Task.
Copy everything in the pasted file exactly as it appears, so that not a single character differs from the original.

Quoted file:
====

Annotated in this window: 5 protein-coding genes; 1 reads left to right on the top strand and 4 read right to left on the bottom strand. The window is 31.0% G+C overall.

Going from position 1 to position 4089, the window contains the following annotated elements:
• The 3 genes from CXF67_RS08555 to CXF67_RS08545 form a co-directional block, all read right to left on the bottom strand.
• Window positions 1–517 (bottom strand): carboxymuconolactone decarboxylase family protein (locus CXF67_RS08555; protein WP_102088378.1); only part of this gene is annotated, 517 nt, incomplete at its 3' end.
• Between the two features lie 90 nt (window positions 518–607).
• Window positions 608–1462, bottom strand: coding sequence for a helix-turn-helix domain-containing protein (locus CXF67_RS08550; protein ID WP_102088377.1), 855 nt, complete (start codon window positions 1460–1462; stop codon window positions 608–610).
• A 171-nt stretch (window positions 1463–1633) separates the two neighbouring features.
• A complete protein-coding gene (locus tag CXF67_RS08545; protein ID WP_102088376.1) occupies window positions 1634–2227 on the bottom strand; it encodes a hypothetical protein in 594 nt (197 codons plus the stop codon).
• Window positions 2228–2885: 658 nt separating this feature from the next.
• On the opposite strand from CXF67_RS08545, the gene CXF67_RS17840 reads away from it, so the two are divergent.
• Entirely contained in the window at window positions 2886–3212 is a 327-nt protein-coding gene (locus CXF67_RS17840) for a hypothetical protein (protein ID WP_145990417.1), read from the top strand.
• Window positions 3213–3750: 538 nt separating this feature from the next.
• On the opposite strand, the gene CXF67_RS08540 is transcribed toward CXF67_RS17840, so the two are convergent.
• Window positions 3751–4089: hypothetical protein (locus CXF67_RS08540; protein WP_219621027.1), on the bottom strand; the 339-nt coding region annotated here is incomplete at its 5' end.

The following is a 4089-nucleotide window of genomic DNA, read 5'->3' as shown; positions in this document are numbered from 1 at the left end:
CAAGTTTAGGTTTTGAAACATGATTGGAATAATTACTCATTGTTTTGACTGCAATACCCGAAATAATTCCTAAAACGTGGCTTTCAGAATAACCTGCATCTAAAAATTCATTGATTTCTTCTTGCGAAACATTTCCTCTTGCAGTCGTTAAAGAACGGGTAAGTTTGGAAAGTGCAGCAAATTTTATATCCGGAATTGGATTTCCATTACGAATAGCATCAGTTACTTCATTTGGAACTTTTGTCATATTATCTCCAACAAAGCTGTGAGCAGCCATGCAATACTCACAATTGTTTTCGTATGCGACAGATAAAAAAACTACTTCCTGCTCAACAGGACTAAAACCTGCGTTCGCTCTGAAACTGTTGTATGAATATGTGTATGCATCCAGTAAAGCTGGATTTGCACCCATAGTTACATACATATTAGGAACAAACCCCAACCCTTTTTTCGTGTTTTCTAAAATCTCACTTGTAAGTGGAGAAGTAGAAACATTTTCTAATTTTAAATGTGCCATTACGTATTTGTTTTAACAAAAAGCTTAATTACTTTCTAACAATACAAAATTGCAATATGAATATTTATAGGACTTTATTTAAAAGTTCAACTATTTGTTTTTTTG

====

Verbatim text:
Annotated in this window: 5 protein-coding genes; 1 reads left to right on the top strand and 4 read right to left on the bottom strand. The window is 31.0% G+C overall.

Going from position 1 to position 4089, the window contains the following annotated elements:
• The 3 genes from CXF67_RS08555 to CXF67_RS08545 form a co-directional block, all read right to left on the bottom strand.
• Window positions 1–517 (bottom strand): carboxymuconolactone decarboxylase family protein (locus CXF67_RS08555; protein WP_102088378.1); only part of this gene is annotated, 517 nt, incomplete at its 3' end.
• Between the two features lie 90 nt (window positions 518–607).
• Window positions 608–1462, bottom strand: coding sequence for a helix-turn-helix domain-containing protein (locus CXF67_RS08550; protein ID WP_102088377.1), 855 nt, complete (start codon window positions 1460–1462; stop codon window positions 608–610).
• A 171-nt stretch (window positions 1463–1633) separates the two neighbouring features.
• A complete protein-coding gene (locus tag CXF67_RS08545; protein ID WP_102088376.1) occupies window positions 1634–2227 on the bottom strand; it encodes a hypothetical protein in 594 nt (197 codons plus the stop codon).
• Window positions 2228–2885: 658 nt separating this feature from the next.
• On the opposite strand from CXF67_RS08545, the gene CXF67_RS17840 reads away from it, so the two are divergent.
• Entirely contained in the window at window positions 2886–3212 is a 327-nt protein-coding gene (locus CXF67_RS17840) for a hypothetical protein (protein ID WP_145990417.1), read from the top strand.
• Window positions 3213–3750: 538 nt separating this feature from the next.
• On the opposite strand, the gene CXF67_RS08540 is transcribed toward CXF67_RS17840, so the two are convergent.
• Window positions 3751–4089: hypothetical protein (locus CXF67_RS08540; protein WP_219621027.1), on the bottom strand; the 339-nt coding region annotated here is incomplete at its 5' end.

The following is a 4089-nucleotide window of genomic DNA, read 5'->3' as shown; positions in this document are numbered from 1 at the left end:
CAAGTTTAGGTTTTGAAACATGATTGGAATAATTACTCATTGTTTTGACTGCAATACCCGAAATAATTCCTAAAACGTGGCTTTCAGAATAACCTGCATCTAAAAATTCATTGATTTCTTCTTGCGAAACATTTCCTCTTGCAGTCGTTAAAGAACGGGTAAGTTTGGAAAGTGCAGCAAATTTTATATCCGGAATTGGATTTCCATTACGAATAGCATCAGTTACTTCATTTGGAACTTTTGTCATATTATCTCCAACAAAGCTGTGAGCAGCCATGCAATACTCACAATTGTTTTCGTATGCGACAGATAAAAAAACTACTTCCTGCTCAACAGGACTAAAACCTGCGTTCGCTCTGAAACTGTTGTATGAATATGTGTATGCATCCAGTAAAGCTGGATTTGCACCCATAGTTACATACATATTAGGAACAAACCCCAACCCTTTTTTCGTGTTTTCTAAAATCTCACTTGTAAGTGGAGAAGTAGAAACATTTTCTAATTTTAAATGTGCCATTACGTATTTGTTTTAACAAAAAGCTTAATTACTTTCTAACAATACAAAATTGCAATATGAATATTTATAGGACTTTATTTAAAAGTTCAACTATTTGTTTTTTTG